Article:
Wednesday, December 2, 2009

Afghanistan

As near as I can tell, the president proposes to offer 18 months of training to Afghanistan armed forces, after which American troops will begin to draw down. Whether you support this or not depends, I suppose, on whether you buy the argument that Al Qaeda requires a presence in Afghanistan to plot further attacks on the west. Personally, I'm skeptical.

I did appreciate the president's tone. He was somber and intricate, eschewing the "with us or against us" rhetoric of his predecessor. Indeed, he actually addressed the American people as adults capable of reasoned analysis. Although the idea is fraught with contradictions, I agree with his decision to establish as deadline for troop presence. Yes, it's true that battle conditions won't respect deadlines. One must also ask that if the surge is so critical to American interests, what's the point of a deadline? If our interests haven't been served in 18 months, won't they still be there and require the troop surge?

Good questions. Good questions that are trumped by my suspicion that, without a deadline, the military will continually seek to escalate an open-ended commitment. It seems to me that Obama is saying this: We'll try it your way for a year-and-a-half. But if it doesn't work, don't expect me to be on board indefinitely.

I don't like the idea of propping up a corrupt regime with American blood and treasure. The surest way for Afghanistan to keep the Taliban from returning to power is to establish an honest government. I also don't like the idea of American troops killing and inflicting damage on innocent Afghanis, something that is bound to happen with greater frequency by sending more troops. This is guaranteed to elevate the Taliban.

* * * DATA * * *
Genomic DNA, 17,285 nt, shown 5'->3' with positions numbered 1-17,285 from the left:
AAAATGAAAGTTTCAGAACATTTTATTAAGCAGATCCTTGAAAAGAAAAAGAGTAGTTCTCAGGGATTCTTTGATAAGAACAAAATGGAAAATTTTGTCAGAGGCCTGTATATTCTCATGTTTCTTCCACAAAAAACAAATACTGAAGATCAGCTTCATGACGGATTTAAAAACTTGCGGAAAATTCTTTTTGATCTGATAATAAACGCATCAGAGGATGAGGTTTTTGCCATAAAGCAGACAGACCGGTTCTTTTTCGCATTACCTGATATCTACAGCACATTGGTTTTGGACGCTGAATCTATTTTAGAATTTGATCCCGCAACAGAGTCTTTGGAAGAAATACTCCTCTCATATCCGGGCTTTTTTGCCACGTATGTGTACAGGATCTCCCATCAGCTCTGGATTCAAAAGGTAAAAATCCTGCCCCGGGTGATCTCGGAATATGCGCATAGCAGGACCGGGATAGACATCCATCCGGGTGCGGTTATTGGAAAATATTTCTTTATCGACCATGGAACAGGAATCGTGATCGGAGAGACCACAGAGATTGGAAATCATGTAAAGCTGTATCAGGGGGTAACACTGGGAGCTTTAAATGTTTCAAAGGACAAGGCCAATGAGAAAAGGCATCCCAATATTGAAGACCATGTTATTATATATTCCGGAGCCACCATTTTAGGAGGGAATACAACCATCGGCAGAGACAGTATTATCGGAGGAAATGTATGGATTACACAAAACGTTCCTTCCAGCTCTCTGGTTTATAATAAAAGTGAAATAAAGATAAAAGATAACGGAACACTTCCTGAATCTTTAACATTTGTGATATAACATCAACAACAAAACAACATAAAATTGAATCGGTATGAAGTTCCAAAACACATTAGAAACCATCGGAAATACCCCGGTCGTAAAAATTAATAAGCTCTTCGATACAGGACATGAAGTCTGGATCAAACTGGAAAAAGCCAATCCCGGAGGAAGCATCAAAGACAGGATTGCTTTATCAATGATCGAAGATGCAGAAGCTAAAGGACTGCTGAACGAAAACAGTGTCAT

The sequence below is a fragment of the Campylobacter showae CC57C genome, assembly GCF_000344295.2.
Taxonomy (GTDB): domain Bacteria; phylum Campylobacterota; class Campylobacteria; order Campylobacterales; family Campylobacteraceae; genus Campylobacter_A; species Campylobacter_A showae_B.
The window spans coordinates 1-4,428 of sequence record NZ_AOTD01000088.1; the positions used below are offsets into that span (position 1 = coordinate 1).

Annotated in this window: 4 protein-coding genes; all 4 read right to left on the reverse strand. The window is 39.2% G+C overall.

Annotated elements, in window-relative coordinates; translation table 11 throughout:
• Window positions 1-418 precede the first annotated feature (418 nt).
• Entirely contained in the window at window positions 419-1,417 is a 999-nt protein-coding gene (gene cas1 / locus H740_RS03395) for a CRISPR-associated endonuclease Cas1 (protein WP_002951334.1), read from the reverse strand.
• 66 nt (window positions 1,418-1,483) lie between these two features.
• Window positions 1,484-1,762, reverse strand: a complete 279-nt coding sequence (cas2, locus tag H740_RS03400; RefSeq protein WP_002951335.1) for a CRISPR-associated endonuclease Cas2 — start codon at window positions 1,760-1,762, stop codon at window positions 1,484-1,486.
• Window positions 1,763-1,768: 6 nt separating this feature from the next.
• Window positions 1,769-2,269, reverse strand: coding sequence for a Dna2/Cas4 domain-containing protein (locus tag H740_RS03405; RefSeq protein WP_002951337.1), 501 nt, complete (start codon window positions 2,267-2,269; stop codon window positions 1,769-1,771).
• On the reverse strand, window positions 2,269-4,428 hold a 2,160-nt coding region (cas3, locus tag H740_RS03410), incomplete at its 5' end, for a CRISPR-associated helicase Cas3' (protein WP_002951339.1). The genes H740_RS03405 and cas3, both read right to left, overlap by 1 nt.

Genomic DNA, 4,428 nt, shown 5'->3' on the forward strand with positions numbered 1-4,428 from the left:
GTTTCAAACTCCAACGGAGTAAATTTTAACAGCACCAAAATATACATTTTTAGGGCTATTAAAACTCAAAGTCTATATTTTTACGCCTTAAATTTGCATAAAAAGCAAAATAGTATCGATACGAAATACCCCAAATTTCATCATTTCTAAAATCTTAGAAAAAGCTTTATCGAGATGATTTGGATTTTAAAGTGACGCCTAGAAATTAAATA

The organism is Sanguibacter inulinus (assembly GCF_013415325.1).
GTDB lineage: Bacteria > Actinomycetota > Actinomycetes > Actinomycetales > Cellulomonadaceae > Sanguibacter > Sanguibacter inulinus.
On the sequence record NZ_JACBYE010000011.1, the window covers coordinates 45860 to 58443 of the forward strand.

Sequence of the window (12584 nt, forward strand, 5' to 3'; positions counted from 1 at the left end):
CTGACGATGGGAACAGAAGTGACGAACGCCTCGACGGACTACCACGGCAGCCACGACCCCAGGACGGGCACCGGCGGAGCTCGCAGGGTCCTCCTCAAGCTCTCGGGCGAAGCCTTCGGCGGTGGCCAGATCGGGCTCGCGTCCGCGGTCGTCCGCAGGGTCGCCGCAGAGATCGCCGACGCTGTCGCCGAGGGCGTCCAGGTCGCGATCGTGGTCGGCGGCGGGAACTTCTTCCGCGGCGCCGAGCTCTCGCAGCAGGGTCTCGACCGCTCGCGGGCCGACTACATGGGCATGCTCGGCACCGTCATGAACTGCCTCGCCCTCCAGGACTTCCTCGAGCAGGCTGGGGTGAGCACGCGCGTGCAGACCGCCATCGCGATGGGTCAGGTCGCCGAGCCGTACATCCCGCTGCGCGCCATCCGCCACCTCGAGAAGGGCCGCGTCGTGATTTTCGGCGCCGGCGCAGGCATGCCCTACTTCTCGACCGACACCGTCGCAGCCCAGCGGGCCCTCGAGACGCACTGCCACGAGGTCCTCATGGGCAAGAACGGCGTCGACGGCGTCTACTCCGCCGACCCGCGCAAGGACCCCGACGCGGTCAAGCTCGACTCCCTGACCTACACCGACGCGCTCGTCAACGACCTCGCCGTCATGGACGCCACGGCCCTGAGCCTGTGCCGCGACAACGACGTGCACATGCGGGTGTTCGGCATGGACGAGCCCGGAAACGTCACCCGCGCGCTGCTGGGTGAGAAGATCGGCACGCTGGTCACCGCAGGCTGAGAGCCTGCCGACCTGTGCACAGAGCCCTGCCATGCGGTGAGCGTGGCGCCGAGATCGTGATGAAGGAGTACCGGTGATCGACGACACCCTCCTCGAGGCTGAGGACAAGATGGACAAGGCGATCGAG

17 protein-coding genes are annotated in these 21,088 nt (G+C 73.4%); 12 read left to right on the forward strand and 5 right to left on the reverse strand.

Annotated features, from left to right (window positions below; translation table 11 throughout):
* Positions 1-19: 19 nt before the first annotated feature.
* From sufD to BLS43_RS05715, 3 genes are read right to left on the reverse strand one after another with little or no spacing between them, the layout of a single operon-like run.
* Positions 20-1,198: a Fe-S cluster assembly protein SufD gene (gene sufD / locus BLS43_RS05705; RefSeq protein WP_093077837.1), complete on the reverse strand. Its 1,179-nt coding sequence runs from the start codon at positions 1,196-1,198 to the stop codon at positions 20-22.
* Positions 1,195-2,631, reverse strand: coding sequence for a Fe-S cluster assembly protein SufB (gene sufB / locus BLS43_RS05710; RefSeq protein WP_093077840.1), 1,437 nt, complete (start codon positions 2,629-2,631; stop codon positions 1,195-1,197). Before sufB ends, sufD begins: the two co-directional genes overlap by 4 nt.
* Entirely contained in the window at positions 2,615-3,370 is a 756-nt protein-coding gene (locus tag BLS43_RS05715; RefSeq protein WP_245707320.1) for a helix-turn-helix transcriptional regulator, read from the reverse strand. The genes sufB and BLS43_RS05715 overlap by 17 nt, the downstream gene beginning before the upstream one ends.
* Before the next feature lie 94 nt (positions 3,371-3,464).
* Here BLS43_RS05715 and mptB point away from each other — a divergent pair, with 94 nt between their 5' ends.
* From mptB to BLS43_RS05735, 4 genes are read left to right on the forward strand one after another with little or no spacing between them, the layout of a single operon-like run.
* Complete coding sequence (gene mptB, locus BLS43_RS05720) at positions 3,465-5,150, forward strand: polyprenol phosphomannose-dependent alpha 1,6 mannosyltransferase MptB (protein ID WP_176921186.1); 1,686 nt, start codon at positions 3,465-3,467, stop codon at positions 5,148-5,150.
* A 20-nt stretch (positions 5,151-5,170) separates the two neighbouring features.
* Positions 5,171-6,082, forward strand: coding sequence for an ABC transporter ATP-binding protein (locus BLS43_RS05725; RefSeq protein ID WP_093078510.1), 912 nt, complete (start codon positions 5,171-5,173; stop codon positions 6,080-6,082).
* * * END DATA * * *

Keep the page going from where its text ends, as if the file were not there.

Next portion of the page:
Finally, I'm skeptical that this prevents Al Qaeda from doing anything. Planning for 9/11 happened in Europe, not Afghanistan. Most of the perpetrators were Saudis. Al Qaeda appears ensconced in the Pashtun, a murky border area encompassing parts of Afghanistan and Pakistan. Their presence there has little to do with the Taliban.

I don't know what the answer is. I'm pretty sure that it's not to send more troops into what looks like a no-win situation...


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6 comments:

Lizzy Frizzfrock said...

Hard as people try, I don't think anyone has the answer. I suppose this tact is as good as any. You raise good questions, but in the end I too agree that a deadline should be established. If we haven't reached our goal in 18 months then perhaps it is better to get out then than spend more $$$ and lives (both U.S. & other lives) on a no-win situation. I think we do the best we can with what we know at the time. I can accept these terms as long as we operate from a truthful position.

K. said...

I am definitely opposed to an open-ended commitment. We'd be there forever. My questions are more aimed at wondering what we're doing there at all.

Bill said...

We're there to provide security for a corrupt president and his gangster brother who controls the majority of heroin production in Afghanistan.

I know that sounds cynical and I know that the government will spit out platitudes about protecting us from terrorism, but really that's what we're ACTUALLY doing there.

mouse (aka kimy) said...

wonderfully put. you articulate what I feel so perfectly.

thank you.

sussah said...

I think we should get out of Iraq and Afghanistan now. People joke that it takes 18 months to repair any tiny road-bridge in New Orleans. What is so sacrosanct about 18 months? How about now? I love President Obama, and normally go with him on blind faith. I did like when he said that the only nation he is interested in building is our own. sp, n.o.

Renegade Eye said...

The US fell into the Taliban's trap. Along with Pakistan ISI, they came up with the idea of let them attack, we'll retreat, than fight them as occupiers. They have experience fighting in mountain ranges.

See this.